So, assuming that Bruce Kirby didn't have patent or trademark rights all this time, it would make sense that the building contracts covered Kirby's "trade secrets" and that is what was contracted for.  Trade secrets aren't public information and they never expire.  I read somewhere that Kirby indicated one of the parties owed him alot of money which created the contract dispute that the ILCA jumped into the middle of.  It's only a guess on my part, but I've worked for companies that licensed their intellectual property to larger companies and at some point there is always a routine tipping point where the big dog in the fight decides to stop paying royalties and keep all the money for themselves since it is cheaper to fight in court than it is to pay royalties. 

Now, what creates that tipping point is anyone guess.  A scheduled renegotiation point in the contract in which one or both of the parties want a bigger piece.  Who is to say. 

Now go out and look at the manufacturer tag on your boat.  It lists 3 parties - the ILCA, Bruce Kirby, Inc. and the trademark owner. 

Bruce Kirby owns the trade secrets for the Laser design (the Kirby Sailboat) and always will.  The manufacturers own the rights to the "LASER" trademark but not the boat design.  The ILCA just changed the class rules to say that the Laser no longer has to be the originally designed Kirby Sailboat.  What a mess. 

Of course, it's possible, I'm completely wrong.  But perhaps I've added a few missing pieces to the puzzle and people with more knowledge than me can connect the dots so that they make more sense.

UPDATE:  So let me see if I have this straight ...

BKI - Bruce Kirby Inc. (design rights holder - design date-2008 and 2011-present)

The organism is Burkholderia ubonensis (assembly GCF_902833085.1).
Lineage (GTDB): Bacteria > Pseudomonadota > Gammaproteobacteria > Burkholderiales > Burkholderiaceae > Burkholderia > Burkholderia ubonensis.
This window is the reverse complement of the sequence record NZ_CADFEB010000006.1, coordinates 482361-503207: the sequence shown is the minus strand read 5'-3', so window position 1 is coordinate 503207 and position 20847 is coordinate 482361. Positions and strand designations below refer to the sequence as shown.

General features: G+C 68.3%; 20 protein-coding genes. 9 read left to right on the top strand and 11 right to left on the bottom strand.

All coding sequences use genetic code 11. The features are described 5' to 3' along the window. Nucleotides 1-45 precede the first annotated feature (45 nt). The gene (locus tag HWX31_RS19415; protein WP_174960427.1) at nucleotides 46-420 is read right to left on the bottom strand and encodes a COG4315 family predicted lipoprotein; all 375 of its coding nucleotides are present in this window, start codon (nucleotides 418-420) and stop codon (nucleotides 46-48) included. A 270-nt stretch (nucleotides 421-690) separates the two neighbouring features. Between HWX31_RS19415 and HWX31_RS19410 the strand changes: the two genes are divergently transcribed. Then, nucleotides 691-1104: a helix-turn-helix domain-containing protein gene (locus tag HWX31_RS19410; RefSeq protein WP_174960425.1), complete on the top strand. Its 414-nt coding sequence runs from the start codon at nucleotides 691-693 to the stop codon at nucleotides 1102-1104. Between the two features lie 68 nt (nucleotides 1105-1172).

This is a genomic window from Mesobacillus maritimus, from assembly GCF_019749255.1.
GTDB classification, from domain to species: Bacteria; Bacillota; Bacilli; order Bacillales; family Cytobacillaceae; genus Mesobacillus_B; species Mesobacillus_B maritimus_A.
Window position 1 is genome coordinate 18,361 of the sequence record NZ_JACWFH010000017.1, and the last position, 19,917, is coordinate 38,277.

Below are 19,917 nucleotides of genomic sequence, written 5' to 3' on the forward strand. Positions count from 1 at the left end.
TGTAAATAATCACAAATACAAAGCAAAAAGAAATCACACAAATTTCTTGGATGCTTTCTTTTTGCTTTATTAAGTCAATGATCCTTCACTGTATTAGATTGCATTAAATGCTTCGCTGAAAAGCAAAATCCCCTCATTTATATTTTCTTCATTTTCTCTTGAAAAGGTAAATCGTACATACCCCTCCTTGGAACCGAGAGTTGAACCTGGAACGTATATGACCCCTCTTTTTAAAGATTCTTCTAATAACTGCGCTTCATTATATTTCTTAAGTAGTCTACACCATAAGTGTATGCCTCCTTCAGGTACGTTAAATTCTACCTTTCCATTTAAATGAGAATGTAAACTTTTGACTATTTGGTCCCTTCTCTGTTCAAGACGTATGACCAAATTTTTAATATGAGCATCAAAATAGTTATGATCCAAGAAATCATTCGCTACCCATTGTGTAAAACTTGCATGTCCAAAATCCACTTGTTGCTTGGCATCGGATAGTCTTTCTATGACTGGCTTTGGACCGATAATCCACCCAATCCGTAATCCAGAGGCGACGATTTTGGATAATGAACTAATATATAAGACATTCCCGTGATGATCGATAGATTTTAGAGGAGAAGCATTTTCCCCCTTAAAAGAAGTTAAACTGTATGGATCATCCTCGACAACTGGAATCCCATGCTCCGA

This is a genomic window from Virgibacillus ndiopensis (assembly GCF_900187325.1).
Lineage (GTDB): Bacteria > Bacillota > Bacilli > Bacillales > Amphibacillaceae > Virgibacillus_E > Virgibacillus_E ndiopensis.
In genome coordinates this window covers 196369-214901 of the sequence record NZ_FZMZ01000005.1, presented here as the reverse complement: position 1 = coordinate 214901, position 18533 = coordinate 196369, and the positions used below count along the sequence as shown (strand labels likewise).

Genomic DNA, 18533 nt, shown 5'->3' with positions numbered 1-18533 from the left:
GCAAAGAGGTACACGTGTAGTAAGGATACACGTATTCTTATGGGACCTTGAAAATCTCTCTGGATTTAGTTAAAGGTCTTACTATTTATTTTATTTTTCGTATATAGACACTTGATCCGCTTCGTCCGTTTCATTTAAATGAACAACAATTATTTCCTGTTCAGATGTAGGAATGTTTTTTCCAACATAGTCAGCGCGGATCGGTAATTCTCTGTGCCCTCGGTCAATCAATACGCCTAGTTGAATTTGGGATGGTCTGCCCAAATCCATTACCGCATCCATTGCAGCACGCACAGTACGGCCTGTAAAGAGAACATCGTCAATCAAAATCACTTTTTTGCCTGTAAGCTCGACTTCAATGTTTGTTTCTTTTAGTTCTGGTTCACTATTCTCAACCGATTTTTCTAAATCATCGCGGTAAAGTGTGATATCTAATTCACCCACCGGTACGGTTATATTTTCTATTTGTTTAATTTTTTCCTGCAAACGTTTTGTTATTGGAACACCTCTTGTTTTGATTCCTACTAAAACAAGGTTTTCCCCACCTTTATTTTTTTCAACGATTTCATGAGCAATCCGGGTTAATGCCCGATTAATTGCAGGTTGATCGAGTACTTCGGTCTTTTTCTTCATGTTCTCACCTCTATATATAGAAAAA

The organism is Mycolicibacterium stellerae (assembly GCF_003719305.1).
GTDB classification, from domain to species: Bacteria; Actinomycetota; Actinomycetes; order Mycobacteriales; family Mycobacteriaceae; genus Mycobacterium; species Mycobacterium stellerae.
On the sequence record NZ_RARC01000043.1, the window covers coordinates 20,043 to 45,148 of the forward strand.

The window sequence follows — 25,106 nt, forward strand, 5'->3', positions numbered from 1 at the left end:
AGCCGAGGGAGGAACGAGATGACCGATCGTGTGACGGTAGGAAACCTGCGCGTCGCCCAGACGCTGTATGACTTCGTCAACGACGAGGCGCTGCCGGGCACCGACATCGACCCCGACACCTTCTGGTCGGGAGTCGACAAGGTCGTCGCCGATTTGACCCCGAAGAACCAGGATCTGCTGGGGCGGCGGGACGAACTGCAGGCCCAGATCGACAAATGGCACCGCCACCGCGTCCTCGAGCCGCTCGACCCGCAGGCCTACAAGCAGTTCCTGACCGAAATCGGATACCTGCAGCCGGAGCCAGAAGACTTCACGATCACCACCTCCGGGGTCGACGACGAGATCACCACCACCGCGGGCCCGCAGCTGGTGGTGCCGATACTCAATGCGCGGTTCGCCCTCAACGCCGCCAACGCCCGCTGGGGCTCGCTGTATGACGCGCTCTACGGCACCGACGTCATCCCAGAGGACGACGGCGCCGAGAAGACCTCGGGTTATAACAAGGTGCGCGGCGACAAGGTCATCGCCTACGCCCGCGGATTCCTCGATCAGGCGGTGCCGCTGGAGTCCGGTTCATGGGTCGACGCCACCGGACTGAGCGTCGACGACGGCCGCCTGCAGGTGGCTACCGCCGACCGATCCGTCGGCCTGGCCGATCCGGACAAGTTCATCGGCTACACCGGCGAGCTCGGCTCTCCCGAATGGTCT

GS - Global Sailing (design rights holder - 2008-2011)
LPE - LaserPerformance Europe - a LASER trademark holder and a builder
ILCA - International Laser Class Association

Patents - none
Trademarks - “LASER”
Design rights/trade secrets - boat design
BKI / GS - design rights to the boat design (BKI pre 2008 / GS in 2008 / BKI in 2011)
LPE - "LASER" trademark rights in several areas and right to build boat by virtue of contract with BKI/GS
ILCA - no rights to boat design or trademark - controls definition of “class legal” boat

Dispute (pieced together from various sources)
BKI contracted with LPE to build boat.  BKI sold design rights to GS. LPE paid two years of royalties to GS and then stopped paying. GS terminated LPE’s right to build the boat.  BKI reacquired design rights from GS. Unknown whether BKI and LPE re-established contract to allow LPE to build boat.

ILCA Action
“The lawyers also informed us that the Kirby design patents had in fact expired. Therefore, we are proposing to change the rule to eliminate the “building agreement from Bruce Kirby or Bruce Kirby Inc.” requirement. Manufacturers who have trademark rights and who build in strict adherence to the ILCA Rules and to the Construction Manual, which is controlled by ILCA, will continue to have the right to build Class legal boats."

Uh ... correct me if I'm wrong but my thoughts are ... there was never a patent ... the design rights didn’t expire and are now controlled by BKI. ILCA’s rule change (if ratified) attempts to authorize the manufacturers to build a boat the manufacturers have no legal right to build without a contract and the ILCA has no legal right to authorize. Oh, they can probably build it and the ILCA can give it their stamp of approval ... and it might be class legal ... but it isn’t legal.  


  1. Thanks for all your research. That clarifies a lot.